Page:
The ukulele has four strings and two octaves to play with, so much unlike an 88 keyed piano, you have to work within those constraints.

As far as enharmonics - I have often seen the Bb chord marked as A# for some reason. So, there are little blips in the ukulele world that we aren't used to in classical music theory.

Welcome to Ukulele Underground, by the way! Glad you found us. Lots of great information here. I learn something new every day.

Catulele
06-02-2014, 12:43 PM
Why do you say you are playing in D when you play a D chord? You can play a D chord and be in(almost) any Key. I think that on a C tuned Uke the D chord could be described as D-Gb-A if you want.

TheOnlyUkeThatMatters
06-02-2014, 01:45 PM
Good questions.

Ukulele theory and piano theory are both the same music theory. Your experience with piano should give you a great head start learning to play ukulele.

The "Fretboard" app is wrong about the notes in a D chord; you are correct. The music theoretic difference between F# and Gb isn't important to a player that is only interested in knowing which pitches to play---they're the same pitch. It's playing the correct pitches together that makes uke chords sound good; maybe the "Fretboard" app writer was only worried about correct pitches, not correct notes.

"Basic" chords can be thought of as chord shapes played as near the nut as possible; many have one or more open strings, so they're also called "open" chords; classical guitarists call them chords in "first position". It's confusing to say the least. Your understanding of chord inversions also applies to ukulele chords. The cool thing about uke chords is that most chord shapes (so most inversions) can be played up and down the fretboard. Whee.

I don't know of any apps that teach theory consistently; I know that James Hill and Chalmers Doane's Ukulele in the Classroom series of books focuses on developing both uke playing and music theory together. Some arrangements from these books can be found in the online archive of the (on-hiatus) online magazine Ukulele Yes! (http://www.ukuleleyes.com/index.htm)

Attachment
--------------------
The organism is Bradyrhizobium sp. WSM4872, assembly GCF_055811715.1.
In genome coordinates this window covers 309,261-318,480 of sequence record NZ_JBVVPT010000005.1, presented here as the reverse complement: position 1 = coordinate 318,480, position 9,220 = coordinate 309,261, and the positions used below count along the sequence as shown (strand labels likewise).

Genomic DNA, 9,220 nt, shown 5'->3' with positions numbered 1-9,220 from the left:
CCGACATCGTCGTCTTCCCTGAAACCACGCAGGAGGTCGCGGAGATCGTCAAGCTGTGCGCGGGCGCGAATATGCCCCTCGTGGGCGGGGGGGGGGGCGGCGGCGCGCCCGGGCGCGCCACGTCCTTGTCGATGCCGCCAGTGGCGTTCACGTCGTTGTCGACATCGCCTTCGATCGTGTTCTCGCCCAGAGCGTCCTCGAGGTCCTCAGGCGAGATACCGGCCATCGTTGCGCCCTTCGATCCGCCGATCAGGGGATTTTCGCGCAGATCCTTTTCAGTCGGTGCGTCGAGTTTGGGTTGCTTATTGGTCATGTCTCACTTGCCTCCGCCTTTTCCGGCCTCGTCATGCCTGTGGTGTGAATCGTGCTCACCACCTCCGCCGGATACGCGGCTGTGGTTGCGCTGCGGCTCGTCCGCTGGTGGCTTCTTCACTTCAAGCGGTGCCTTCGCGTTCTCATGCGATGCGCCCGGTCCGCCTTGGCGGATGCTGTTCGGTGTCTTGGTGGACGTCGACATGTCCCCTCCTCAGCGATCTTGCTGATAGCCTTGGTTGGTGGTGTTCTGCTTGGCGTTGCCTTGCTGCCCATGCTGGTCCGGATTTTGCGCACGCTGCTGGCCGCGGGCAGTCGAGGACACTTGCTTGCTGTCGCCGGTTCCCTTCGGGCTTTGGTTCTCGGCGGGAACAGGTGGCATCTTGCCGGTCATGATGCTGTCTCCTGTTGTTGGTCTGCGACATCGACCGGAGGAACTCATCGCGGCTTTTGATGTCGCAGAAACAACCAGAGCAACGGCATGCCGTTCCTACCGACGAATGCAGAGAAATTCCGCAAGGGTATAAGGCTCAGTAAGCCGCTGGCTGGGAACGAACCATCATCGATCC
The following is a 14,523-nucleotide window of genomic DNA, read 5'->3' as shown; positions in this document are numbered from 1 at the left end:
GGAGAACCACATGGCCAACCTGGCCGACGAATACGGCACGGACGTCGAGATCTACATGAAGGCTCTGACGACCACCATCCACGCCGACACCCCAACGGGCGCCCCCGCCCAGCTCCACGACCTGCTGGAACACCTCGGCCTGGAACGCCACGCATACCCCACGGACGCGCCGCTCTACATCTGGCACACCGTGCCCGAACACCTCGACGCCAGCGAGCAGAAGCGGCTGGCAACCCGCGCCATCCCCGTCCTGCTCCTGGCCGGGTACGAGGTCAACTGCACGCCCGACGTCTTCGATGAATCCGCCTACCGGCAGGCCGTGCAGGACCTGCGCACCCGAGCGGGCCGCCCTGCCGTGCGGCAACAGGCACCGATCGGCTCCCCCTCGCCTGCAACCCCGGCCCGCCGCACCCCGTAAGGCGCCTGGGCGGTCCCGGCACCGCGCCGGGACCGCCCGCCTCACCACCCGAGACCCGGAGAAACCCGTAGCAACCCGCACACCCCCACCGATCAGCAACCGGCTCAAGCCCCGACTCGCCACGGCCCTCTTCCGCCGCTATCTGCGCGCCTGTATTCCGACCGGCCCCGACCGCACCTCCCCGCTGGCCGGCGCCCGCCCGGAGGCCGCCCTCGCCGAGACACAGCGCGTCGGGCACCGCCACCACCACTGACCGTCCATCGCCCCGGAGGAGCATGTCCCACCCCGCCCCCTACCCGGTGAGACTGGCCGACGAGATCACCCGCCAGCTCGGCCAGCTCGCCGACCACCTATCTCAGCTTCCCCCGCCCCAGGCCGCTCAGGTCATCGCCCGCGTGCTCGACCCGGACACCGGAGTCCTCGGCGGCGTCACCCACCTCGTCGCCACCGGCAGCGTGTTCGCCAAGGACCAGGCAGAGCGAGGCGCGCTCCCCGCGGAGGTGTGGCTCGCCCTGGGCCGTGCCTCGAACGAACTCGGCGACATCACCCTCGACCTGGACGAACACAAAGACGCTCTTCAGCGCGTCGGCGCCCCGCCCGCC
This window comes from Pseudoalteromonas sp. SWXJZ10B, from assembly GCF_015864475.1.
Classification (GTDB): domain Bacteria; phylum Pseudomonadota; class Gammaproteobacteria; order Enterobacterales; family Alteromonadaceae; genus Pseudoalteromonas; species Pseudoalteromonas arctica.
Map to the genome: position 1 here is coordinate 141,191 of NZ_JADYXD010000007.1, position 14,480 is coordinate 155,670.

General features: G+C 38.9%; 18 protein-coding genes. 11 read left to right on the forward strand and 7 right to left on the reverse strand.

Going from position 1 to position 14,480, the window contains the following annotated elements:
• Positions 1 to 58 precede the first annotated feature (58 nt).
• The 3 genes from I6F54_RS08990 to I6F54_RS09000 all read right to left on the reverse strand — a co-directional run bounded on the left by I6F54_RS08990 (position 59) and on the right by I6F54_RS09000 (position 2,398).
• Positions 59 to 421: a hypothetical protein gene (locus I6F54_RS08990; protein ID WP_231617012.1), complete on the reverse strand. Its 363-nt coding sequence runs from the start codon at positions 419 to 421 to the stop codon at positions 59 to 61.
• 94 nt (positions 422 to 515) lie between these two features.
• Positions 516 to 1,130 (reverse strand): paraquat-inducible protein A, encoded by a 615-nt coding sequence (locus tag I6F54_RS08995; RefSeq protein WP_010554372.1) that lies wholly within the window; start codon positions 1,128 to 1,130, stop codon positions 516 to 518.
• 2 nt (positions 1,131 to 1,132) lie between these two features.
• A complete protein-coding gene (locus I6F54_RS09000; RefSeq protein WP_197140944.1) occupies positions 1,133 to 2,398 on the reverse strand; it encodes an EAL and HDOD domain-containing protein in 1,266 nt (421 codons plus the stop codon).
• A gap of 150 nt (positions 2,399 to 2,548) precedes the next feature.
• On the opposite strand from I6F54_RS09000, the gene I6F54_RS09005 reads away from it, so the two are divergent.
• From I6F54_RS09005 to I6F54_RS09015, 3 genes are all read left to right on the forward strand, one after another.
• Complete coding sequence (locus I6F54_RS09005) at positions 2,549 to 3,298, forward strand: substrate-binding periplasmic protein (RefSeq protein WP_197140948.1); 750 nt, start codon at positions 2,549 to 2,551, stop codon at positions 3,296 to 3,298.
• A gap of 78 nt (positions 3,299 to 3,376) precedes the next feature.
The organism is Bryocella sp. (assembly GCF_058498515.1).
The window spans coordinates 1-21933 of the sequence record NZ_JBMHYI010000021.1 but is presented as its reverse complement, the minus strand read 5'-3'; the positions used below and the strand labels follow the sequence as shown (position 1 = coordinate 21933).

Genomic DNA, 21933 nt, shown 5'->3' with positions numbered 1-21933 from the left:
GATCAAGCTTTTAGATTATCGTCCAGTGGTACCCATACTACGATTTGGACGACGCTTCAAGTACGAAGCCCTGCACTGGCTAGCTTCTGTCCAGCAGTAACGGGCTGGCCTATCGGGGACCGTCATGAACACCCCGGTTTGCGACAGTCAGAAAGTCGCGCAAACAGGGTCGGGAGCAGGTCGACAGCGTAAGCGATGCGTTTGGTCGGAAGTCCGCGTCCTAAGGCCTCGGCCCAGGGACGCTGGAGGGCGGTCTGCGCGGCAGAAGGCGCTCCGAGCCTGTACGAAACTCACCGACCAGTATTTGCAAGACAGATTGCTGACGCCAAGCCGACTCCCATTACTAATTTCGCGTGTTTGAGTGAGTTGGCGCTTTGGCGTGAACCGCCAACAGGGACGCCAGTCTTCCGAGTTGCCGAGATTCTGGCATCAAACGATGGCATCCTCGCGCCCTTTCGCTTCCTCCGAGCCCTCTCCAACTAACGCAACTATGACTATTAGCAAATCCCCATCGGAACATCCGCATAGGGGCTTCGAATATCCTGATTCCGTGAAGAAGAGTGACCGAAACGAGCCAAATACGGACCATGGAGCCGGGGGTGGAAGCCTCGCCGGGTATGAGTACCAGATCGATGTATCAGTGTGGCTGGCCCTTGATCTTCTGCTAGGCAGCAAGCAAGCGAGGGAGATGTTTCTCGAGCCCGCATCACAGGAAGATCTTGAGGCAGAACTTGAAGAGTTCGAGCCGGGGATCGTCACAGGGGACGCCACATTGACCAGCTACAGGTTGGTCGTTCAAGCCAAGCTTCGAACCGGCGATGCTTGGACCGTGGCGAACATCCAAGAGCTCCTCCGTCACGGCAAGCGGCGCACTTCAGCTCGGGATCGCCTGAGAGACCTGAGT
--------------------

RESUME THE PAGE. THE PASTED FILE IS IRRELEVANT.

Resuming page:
Have fun!

Nickie
06-02-2014, 02:38 PM
I hear ya! I'm only a novice at the piano, just beggining to understand theory....too much damn math for me....theory is theory, no matter what the instrument is....
my advice, having played uke longer than piano, is forget the darn theory with the uke, just play it....I learn much easier watching other people, and listetning.....and duplicating....no disgrace in that! now I can make up my own stuff, it's very elementary, but it's origianl, and I have a ball....and now I can hum a familiar song and teach it to myself....

dkame
06-03-2014, 09:36 AM
There are some general practical conventions for ukulele chords that I have seen... and I think convention tends to override theory or correctness:

C# rather than Db - maybe because it is easier to find the chording by stepping a C up a half step.
Eb rather than D# - contradicting the rule above, usually just turn the page to the next song if you see Eb (or D#).
Always F# not Gb - usually we only worry about F#m.
Ab maybe rather than G# - again, turn the page.
Always Bb, never A#.

;)

OldePhart
06-03-2014, 11:59 AM
There are some general practical conventions for ukulele chords that I have seen... and I think convention tends to override theory or correctness:

C# rather than Db - maybe because it is easier to find the chording by stepping a C up a half step.
Eb rather than D# - contradicting the rule above, usually just turn the page to the next song if you see Eb (or D#).
Always F# not Gb - usually we only worry about F#m.
Ab maybe rather than G# - again, turn the page.
Always Bb, never A#.

;)
Actually, the reasons for all of the above are because of basic chord theory...actually, more rightly, basic scale theory which is the basis on which chord theory is built.

For historical reasons some of the most common keys in western music, especially folk music, are Bb, C, D, Eb, E, F, G, Ab, and A. And that's how those chords/notes are going to be "properly" named in those keys. For example the F# is the iii of the key of D, the Eb is the IV of the key of Bb, and so on.

Put another way, in the key of F the Bb is the IV and we call it a Bb instead of an A sharp because the "A" note has already been used for the iii. I.e. the F major scale is F G A Bb... - music theorists poop little bricks if you use the same named note twice in the major scale so they would line up to throw those bricks at you if you wrote the F major scale as F G A A#... ;)